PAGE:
Gross Expense Ratio: 0.40% Net Expense Ratio: 0.40%


The gross expense ratio is the fund’s total annual operating expenses ratio. It is gross of any fee waivers or expense reimbursements. It can be found in the fund’s most recent prospectus.

Quarter in Review

The municipal bond market started the quarter with negative October performance; however, performance took off in November and December on a shift in investor sentiment surrounding Fed interest rate policy. This resulted in the strongest quarterly municipal performance since 1986.

Despite this, municipal funds experienced net negative flows, as aggressive tax loss harvesting and flow out of the ultra-short and short funds offset positive flows into ETFs and longer-positioned open-ended funds. Issuance remained near third-quarter levels, higher than the fourth quarter of 2022. We anticipate issuance to remain near these levels, higher than in 2022. We anticipate issuance to remain near these levels, higher than in 2022 but still meaningfully lower than totals seen in previous years.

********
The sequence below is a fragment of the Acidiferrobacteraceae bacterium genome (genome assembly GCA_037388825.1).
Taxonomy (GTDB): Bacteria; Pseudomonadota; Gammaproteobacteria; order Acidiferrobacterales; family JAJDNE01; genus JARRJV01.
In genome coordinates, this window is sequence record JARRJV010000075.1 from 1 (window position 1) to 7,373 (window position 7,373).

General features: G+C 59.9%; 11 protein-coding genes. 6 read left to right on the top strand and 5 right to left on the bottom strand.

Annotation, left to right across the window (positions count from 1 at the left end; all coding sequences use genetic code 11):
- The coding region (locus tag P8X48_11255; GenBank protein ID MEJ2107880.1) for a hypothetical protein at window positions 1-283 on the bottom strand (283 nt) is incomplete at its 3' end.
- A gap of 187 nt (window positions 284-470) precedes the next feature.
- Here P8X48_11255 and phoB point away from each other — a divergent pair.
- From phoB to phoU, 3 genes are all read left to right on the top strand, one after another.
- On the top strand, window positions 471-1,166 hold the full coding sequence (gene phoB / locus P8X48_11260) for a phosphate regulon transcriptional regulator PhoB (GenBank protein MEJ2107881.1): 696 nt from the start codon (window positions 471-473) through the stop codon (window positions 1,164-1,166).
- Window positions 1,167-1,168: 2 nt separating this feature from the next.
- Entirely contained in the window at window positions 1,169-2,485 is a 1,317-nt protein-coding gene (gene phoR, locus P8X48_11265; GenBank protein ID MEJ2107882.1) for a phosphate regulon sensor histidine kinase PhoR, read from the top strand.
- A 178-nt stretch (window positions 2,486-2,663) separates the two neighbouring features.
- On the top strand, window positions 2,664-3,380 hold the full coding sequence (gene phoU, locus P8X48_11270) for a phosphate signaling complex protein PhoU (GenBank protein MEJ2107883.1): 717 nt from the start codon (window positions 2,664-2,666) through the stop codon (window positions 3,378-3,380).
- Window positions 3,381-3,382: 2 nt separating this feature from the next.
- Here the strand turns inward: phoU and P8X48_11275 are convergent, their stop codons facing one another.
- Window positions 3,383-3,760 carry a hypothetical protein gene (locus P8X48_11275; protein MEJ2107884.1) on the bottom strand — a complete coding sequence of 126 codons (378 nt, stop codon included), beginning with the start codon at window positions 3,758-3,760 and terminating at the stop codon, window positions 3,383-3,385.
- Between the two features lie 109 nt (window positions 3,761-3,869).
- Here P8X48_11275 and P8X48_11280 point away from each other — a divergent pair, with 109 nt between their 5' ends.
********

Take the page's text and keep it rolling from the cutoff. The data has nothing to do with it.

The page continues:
Fundamentals remain strong, with upgrades still outpacing downgrades, and municipals are flush with cash from the federal stimulus and historical revenue collection in the expanding economy. While slowing economic conditions due to tighter fiscal policy have started to flow through to budgets, municipalities are well positioned to weather a more significant economic slowdown without widespread defaults or impairments.

Despite negative flows from municipal open-end funds, individual bond inflows and broader rallies pushed municipal ratios meaningfully tighter. The 10-year municipal-to-treasury yielded the quarter at 59%, meaningfully richer than the 74.5% it finished the third quarter at, and the historical average was nearer to 75-80%. The 30-year ratio was more stable, though it still moved richer, finishing at 85% after starting at 90%, which is in line with historical averages.2

Portfolio Positioning and Outlook